West Virginia vs Oklahoma Preview. Finally.

THE 8-1 MOUNTAINEERS ARE PAID A VISIT FROM 8-2 OKLAHOMA. WEST VIRGINIA STILL HASN’T BEATEN THE SOONERS SINCE JOINING THE BIG 12; CAN WE EXORCISE OUR SECOND DEMON OF THE YEAR?


OKLAHOMA PROFILE

Record: (8-2). The Sooners started the year by dropping 2 out of their first 3 games, stumbling out of the gate against Houston before getting blasted by Ohio State. However, they’ve made extremely short work of their conference slate since then, and have really only looked vulnerable twice in their last 7. The team we’re facing this week is very much the team that entered the season ranked 3rd in the polls.

HC: Bob Stoops. Stoops is one of THE coaches in college football, and has been for quite some time. He’s in his 18th year at the helm for the Sooners (beating Iowa’s Kirk Ferentz by one day for longest active tenure) and is the winningest coach in school history, leading the Sooners to 9 conference titles and a school-record 17 consecutive bowls.

OC: Lincoln Riley. Riley is in his 2nd year in charge of the Sooner offense after winning the Broyles Award as the nation’s top assistant in his 1st. He spent the previous 5 years with Ruffin McNeil at East Carolina, where he helped the Pirates more than 50 individual and team records for offensive output, suggesting that last year’s recognition won’t be a one-time occurence.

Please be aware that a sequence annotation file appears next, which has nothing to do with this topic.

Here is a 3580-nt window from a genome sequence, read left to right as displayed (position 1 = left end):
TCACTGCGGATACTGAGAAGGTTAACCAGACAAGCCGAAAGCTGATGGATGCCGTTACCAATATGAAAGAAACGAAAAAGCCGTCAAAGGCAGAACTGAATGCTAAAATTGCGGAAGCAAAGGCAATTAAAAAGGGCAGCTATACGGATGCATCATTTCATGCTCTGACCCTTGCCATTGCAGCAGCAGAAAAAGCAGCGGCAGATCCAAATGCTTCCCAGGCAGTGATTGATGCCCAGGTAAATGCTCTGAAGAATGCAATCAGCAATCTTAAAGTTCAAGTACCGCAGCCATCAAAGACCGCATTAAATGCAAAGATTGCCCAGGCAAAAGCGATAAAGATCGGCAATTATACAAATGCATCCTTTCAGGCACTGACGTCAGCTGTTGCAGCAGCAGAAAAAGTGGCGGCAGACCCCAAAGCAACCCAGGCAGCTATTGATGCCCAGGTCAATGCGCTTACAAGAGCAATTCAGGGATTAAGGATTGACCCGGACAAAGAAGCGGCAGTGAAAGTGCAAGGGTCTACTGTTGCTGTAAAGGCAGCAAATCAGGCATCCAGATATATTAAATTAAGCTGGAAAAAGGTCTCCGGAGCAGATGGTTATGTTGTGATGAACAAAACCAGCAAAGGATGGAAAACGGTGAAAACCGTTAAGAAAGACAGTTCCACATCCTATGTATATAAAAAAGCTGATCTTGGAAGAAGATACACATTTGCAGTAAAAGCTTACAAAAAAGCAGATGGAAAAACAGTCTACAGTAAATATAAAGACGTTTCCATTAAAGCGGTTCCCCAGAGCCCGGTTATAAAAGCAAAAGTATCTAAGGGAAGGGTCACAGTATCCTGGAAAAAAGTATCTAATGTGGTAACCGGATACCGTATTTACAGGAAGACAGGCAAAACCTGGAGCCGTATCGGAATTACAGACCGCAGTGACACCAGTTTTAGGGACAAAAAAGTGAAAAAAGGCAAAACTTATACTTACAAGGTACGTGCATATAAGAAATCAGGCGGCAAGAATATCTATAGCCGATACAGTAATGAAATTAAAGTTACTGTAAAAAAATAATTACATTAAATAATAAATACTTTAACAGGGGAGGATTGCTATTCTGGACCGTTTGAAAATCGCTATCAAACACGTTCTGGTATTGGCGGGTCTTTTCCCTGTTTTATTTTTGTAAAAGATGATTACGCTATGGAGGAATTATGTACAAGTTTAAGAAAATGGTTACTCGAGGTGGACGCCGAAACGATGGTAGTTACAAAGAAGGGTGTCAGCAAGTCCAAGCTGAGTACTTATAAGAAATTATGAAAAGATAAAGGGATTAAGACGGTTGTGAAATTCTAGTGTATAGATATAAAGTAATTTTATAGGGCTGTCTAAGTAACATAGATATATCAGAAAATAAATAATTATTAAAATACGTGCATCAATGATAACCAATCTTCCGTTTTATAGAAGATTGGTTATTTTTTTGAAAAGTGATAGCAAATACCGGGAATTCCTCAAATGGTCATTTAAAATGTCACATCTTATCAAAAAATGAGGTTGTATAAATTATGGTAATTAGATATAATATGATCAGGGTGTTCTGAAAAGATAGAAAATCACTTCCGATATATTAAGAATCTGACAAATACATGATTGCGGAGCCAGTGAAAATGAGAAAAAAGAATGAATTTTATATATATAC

DC: Mike Stoops. Stoops is 5 years into his second stint at Oklahoma after spending 8 years as the head coach at Arizona. His defenses have generally been very good over that period, but departures of several core players has seen them take a small step backwards this year.

STATISTICAL COMPARISON

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Apologies for the ghetto pic this week, trying to work from my phone. The comparison looks about how you’d imagine though: Oklahoma has the better offense while we have the better D.

OUR OFFENSE VS THEIR DEFENSE

Players to watch: CB Jordan Thomas, LB Jordan Evans, LB Ogbonnia Okoronkwo

Oklahoma returns several key players from last year’s unit, including a couple in Jordan Thomas and Jordan Evans who played very well against us a year ago. However, they lost a couple key guys as well, most notably rush end Erik Striker and corner Zach Sanchez. Striker in particular had been a constant foil to our plans over the past several years, and I think I speak for most Mountaineers when I say, “F that guy, and good riddance.” His departure is one of the causes of their slight regression this year, but as I mentioned, they still have plenty of talent on that side of the ball.